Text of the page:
Be amazed by spectacular landscapes on this Coast and Castles route of the National Cycle Network
Escape on a self-guided cycle tour of some of Europe's finest scenery
Exquisite scenery along the way as you approach imposing Bamburgh Castle
A classic British cycling holiday with views that can only be seen on this side of the world
Enjoy the scenery each day on tour
Exhale and enjoy a rural ride through the UK

Coast and Castles - 7 Days

Duration
7 days
Site savings
$29
From
$1,405 USD

This classic British cycling holiday over 7 days (6 days of riding) takes you from Newcastle-upon-Tyne to Edinburgh following the National Cycle Network Route 1: Coast and Castles using the North Sea Cycle Route. This is an iconic cycle route full of awesome scenery and historical interest!

  • Category
    Cultural & Historical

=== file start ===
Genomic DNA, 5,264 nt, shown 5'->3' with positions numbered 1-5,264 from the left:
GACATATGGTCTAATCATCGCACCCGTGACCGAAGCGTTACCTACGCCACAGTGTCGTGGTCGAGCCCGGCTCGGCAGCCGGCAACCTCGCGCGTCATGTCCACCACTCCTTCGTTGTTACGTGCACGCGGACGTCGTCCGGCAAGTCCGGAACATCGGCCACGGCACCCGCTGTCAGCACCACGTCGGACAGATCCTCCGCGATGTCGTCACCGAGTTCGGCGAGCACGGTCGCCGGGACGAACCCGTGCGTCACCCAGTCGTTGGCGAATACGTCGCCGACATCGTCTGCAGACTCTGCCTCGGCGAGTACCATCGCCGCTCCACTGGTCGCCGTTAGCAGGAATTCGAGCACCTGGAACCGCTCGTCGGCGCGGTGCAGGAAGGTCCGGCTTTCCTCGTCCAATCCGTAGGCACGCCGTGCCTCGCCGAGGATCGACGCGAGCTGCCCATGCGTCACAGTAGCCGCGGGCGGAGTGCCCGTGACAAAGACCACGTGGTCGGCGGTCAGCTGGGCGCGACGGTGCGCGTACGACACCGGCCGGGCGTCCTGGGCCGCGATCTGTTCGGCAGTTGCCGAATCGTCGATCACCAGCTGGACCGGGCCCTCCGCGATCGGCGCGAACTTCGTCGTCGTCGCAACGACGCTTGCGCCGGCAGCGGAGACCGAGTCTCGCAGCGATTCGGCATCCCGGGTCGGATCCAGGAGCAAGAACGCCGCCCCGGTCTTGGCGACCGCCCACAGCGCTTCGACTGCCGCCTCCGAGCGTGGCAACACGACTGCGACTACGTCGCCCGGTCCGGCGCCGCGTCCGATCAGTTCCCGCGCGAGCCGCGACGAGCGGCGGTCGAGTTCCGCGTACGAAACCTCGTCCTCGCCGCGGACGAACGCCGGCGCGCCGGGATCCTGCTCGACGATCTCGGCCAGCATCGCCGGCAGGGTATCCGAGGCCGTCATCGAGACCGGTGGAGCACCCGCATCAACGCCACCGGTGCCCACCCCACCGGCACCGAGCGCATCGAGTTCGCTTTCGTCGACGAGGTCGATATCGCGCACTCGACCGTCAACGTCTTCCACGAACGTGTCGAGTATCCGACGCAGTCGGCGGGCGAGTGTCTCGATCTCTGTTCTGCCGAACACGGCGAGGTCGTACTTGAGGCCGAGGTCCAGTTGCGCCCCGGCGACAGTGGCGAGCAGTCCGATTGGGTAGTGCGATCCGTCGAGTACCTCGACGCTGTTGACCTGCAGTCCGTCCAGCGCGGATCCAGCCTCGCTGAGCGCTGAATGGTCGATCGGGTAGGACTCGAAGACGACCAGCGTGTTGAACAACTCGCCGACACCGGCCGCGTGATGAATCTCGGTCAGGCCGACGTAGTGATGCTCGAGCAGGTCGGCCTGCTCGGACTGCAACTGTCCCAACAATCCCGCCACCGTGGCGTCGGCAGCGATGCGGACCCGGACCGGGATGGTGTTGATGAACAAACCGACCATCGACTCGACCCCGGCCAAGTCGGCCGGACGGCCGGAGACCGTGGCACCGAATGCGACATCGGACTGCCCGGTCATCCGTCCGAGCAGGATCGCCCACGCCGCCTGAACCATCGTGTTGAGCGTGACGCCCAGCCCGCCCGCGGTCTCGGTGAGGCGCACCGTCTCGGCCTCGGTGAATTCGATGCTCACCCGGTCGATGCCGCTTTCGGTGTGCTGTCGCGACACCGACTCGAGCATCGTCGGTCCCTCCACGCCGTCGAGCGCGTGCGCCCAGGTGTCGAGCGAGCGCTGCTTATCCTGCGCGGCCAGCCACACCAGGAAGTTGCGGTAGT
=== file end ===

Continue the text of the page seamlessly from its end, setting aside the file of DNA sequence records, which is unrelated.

• Type
    Self-Guided
  • Duration
    7 days
  • Culture Level
    Familiar
  • Skill Level
    3 - Intermediate
  • Activity Level
    3 - Active
  • Elevation
    3 - Intermediate
  • Terrain
    Coastal
  • Distance
    200.7 miles
  • Avg. Daily Distance
    33.6 miles
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Quick Stats

  • Duration
    7 days
  • Main Destination
    United Kingdom
  • Distance
    200.7 miles
  • Avg. Daily Distance
    33.6 miles
  • Elevation
    3 - Intermediate
  • Terrain
    Coastal

Itinerary Details

  1. Day 1Arrival

    Getting to Newcastle is easy. If you are planning to arrive by air, there is an airport at Newcastle with direct services to Newcastle
    Central train station. For those arriving by car, you will be able to leave your vehicle at your accommodation, or if the train is your
    preferred transport mode, you can either take a taxi from the station to your accommodation or it is just a short 10-15 minute walk away.

    • Accommodation in Newcastle
  2. Day 2Newcastle to Warkworth

    You will then start your journey from the accommodation by cycling along the Newcastle quayside past the Millennium Bridge heading eastwards along the River Tyne to the coast. You will soon find yourself passing through the heart of the former ship building area of the Tyne. At Wallsend, the end of Hadrian’s Wall, keep an eye out for Segedunum Roman Fort Museum.